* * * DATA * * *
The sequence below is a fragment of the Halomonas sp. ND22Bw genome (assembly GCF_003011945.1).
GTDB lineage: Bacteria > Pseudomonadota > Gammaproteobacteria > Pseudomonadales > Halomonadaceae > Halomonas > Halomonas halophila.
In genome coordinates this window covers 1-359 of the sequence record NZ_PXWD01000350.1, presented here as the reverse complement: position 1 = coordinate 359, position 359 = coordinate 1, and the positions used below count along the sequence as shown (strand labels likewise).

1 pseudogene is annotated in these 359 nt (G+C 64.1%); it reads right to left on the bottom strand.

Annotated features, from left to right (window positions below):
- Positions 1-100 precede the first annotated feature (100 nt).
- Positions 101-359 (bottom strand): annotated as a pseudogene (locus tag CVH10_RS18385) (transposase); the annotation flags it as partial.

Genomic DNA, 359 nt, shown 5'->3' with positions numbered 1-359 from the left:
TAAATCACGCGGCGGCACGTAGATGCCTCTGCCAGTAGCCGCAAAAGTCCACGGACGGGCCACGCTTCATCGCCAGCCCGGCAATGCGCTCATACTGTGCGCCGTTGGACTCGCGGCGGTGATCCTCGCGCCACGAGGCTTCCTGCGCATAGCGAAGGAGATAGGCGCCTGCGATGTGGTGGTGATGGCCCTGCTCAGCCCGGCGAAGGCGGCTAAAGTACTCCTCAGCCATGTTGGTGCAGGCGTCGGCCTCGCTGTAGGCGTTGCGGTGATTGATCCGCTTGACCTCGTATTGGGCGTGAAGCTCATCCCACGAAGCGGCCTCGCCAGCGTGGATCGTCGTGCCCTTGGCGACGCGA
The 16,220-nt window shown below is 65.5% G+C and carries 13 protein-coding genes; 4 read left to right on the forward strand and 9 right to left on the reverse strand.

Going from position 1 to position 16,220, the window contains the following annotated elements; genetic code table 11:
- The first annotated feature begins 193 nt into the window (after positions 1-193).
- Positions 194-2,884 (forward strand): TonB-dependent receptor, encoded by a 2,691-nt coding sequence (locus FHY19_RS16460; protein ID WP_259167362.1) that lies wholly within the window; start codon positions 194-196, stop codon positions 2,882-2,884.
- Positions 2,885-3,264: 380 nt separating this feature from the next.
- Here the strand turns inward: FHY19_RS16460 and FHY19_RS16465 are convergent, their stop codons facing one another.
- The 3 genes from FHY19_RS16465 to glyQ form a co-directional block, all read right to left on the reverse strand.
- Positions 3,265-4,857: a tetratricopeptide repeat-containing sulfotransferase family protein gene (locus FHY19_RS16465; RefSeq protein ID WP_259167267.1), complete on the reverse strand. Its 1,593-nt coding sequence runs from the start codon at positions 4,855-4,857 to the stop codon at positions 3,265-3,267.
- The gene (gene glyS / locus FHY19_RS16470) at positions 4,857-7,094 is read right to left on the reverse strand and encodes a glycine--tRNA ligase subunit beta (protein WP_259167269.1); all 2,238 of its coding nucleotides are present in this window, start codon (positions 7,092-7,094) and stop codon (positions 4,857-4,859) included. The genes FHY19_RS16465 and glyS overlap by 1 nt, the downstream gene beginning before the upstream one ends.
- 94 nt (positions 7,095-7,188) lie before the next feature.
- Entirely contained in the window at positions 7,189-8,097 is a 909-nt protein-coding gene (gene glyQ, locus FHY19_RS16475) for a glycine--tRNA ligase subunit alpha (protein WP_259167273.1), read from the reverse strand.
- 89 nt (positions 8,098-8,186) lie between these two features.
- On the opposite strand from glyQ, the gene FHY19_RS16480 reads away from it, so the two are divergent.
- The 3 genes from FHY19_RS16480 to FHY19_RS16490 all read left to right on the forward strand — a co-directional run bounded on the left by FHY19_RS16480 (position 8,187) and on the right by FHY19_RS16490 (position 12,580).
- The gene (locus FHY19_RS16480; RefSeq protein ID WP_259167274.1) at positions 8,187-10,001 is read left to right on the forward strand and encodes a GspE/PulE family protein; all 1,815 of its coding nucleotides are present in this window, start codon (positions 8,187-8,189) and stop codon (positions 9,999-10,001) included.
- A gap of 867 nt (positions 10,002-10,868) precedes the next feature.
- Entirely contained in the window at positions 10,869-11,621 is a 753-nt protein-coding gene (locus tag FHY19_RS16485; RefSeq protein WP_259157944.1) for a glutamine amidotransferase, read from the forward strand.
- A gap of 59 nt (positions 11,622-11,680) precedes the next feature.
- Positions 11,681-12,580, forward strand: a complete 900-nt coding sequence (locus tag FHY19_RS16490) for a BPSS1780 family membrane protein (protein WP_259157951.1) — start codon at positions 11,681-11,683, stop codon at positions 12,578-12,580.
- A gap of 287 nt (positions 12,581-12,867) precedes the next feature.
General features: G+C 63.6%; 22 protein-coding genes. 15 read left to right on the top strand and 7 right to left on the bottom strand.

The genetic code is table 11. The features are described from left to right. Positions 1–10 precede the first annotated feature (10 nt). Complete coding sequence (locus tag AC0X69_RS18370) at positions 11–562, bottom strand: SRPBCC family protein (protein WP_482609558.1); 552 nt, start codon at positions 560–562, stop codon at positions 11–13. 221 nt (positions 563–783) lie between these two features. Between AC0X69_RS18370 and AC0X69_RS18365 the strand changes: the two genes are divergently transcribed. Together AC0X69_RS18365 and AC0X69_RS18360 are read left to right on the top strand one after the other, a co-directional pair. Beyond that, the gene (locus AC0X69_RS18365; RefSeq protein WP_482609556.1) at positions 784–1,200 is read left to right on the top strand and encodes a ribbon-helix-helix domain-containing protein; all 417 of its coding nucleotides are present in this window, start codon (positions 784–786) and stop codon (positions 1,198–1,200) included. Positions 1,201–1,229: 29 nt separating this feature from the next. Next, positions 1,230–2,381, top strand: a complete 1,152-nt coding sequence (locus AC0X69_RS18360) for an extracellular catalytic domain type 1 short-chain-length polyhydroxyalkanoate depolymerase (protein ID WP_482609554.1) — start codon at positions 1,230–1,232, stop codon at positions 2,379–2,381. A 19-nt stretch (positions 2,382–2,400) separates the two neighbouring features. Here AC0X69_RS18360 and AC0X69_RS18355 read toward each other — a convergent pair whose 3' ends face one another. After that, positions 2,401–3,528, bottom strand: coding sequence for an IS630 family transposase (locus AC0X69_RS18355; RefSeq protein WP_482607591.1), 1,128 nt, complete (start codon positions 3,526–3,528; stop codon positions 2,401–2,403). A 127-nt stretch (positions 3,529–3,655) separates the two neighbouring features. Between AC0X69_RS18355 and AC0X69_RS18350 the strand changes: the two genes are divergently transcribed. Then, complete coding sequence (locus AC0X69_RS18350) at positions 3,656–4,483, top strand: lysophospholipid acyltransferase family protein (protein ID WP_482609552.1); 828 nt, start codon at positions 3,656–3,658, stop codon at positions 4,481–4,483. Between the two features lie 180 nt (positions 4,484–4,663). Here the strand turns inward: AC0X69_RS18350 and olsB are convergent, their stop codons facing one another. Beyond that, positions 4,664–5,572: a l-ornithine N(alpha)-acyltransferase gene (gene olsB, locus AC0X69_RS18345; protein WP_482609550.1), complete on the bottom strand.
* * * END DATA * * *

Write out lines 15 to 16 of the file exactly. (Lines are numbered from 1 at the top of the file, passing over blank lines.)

- Here the strand turns inward: FHY19_RS16460 and FHY19_RS16465 are convergent, their stop codons facing one another.
- The 3 genes from FHY19_RS16465 to glyQ form a co-directional block, all read right to left on the reverse strand.